French President Emmanuel Macron and far-right leader Marine Le Pen failed to convince voters in Sunday's regional and departmental elections which were marked by a record low turnout.
Exit polls put abstention at an unprecedented 66% to 68% — a new record and a sharp rise from the 50% observed at the 2015 regional ballot.
Despite having local issues at its core, Sunday's vote was being regarded by some as a prelude to next year's presidential election where Macron and Le Pen are widely expected to battle it out in the second round.
Voters were electing councilors for France's 13 regions as well as for 96 départements. Parties that won more than 10% of the votes in the first round can advance to the decisive runoff on June 27.
Macron's centrist La République en Marche party (LREM) party, and Le Pen's Rassemblement National (RN) both failed to make the gains they hoped for with the legacy right-wing and left-wing parties expected to maintain their grip on regional legislatures.
Macron's camp has described the record abstention as a "democratic slap in the face" while Le Pen has blamed it for her party's poor results.
The far-right leader urged voters to go to the polls for the second round to be held this coming Sunday.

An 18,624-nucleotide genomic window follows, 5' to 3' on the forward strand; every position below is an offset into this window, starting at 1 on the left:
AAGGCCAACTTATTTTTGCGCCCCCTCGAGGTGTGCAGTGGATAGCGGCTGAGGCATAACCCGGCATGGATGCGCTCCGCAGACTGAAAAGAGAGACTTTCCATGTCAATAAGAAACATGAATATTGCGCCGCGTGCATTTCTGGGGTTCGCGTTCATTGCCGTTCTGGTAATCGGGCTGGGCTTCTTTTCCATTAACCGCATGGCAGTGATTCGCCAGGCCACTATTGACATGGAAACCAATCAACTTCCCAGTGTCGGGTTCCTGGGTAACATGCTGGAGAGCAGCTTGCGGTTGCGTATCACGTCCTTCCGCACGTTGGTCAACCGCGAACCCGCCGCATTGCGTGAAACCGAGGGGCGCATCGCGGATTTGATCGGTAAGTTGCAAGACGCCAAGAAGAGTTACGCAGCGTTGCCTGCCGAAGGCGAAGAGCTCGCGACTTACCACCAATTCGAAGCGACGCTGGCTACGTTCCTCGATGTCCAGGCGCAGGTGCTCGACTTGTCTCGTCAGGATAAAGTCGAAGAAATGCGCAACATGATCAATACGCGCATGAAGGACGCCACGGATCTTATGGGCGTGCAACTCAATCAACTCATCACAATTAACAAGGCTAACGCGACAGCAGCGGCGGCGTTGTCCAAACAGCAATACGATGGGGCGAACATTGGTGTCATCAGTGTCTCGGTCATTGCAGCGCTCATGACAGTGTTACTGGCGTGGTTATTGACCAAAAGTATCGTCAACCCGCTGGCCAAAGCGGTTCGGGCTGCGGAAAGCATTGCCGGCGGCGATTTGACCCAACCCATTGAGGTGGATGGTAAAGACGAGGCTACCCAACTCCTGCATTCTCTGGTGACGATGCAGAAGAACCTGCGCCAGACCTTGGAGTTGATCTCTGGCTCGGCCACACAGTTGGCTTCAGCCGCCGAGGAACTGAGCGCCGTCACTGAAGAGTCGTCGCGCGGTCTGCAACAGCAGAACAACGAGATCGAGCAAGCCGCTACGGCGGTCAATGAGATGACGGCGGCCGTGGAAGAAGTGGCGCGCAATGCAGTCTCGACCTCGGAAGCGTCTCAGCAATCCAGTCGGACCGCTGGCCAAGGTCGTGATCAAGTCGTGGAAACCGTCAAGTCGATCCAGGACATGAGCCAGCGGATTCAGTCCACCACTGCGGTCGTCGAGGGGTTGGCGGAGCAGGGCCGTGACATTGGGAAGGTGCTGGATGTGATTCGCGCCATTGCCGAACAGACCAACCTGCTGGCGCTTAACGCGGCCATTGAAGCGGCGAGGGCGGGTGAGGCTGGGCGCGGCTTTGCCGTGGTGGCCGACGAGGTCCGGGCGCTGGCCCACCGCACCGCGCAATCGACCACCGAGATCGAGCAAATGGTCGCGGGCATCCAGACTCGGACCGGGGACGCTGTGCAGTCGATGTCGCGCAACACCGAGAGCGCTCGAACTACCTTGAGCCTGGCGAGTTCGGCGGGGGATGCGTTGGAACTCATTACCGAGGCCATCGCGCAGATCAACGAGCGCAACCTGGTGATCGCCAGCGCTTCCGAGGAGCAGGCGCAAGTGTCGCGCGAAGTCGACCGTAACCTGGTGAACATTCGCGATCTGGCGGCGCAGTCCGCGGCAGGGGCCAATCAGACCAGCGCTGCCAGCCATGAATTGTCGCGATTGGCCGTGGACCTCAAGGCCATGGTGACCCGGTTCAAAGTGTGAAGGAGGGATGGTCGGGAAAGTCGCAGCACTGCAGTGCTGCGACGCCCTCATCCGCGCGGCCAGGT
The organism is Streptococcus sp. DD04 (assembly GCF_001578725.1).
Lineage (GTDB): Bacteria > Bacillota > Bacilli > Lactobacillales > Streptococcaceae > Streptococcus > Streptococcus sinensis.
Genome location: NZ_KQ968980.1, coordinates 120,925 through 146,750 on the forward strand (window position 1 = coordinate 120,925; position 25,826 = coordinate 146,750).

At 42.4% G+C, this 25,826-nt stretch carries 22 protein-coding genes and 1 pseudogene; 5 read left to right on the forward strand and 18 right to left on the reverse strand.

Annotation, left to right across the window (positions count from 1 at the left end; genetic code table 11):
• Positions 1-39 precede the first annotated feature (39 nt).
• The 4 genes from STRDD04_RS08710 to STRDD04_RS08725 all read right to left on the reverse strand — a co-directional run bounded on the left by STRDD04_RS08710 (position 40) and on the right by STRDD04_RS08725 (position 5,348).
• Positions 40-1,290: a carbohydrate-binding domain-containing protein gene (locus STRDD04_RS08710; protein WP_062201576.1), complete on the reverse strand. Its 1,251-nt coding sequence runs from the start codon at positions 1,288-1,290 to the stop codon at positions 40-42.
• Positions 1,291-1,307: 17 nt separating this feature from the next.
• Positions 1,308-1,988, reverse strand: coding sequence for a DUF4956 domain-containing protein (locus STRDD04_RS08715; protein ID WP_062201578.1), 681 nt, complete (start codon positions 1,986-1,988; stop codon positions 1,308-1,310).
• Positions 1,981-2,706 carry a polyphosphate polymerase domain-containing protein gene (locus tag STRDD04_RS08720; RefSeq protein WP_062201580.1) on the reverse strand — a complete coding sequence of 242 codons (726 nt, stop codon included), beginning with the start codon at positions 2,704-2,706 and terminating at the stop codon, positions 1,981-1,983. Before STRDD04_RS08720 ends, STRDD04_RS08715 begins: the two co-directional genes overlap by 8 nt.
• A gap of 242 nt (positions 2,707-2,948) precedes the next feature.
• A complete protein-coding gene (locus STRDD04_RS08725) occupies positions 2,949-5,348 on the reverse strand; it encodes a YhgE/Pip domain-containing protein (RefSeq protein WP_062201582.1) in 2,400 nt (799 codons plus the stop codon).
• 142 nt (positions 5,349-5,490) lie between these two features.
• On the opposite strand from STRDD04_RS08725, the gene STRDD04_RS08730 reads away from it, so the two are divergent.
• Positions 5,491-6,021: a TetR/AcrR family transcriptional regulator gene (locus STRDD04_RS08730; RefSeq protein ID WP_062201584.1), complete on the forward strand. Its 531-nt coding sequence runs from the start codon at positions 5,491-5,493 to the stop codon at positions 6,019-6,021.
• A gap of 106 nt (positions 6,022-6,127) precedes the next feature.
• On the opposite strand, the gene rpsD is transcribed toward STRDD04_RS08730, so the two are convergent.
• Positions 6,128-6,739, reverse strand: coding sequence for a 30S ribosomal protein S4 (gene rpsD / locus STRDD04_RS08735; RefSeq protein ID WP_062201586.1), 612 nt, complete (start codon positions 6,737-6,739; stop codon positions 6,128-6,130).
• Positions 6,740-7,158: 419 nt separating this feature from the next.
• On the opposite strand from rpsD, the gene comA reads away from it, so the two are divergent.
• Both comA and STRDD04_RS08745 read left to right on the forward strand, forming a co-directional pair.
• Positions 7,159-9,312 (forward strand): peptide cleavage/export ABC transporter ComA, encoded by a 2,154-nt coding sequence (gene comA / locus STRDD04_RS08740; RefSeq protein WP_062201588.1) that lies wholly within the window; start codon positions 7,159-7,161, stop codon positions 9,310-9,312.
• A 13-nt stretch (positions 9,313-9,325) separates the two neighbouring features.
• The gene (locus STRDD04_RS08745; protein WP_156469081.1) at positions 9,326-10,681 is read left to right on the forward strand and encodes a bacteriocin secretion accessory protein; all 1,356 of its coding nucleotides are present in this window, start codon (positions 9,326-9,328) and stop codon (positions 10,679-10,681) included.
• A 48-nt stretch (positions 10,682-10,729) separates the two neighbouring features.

"After months of restrictions on your freedoms, I call on you to unlock your ideas and redress the outcome of this first round. Go to the polls," she said.
Ahead of the vote, RN was projected to take a significant lead in the Provence-Alpes-Côte d'Azur (PACA) region — which they hoped would translate into the party securing its first regional presidency — but the lead is much narrower than expected with the incumbent president from the right-wing Les Republicains (LR) party snapping at their heel. The far-right party is seen retreating 8 to 9 percentage points nationwide compared to 2015.
Overall, incumbents had a good day. LR candidates appear on course to retain their seats in Hauts-de-France, Auvergne-Rhône-Alpes and the Parisian wider region of Île-de-France. Nationwide, LR is in the lead with more than 27.2% of the vote, well ahead of RN's 19%.
The Socialist Party, more or less decimated since the 2017 presidential election, is also expected to keep the presidencies in Occitanie and New Aquitaine. Its incumbent candidates in Bourgogne-Franche-Comté, Brittany, and Centre-Val-de-Loire also have narrow leads.
LREM however, had yet another bad electoral night, polling at about 10% to 11% nationally. Macron's party, founded ahead of the 2017 presidential election, has so far failed to convince at the local level.
The party's executive officer, Stanislas Guérini, sought to minimise the electoral beating on Sunday, telling RTL radio that "local elections are local elections, there is a premium for those who are established."
"It's progressive work, which we must continue," he went on. "This is certainly not a time for discouragement but for mobilisation."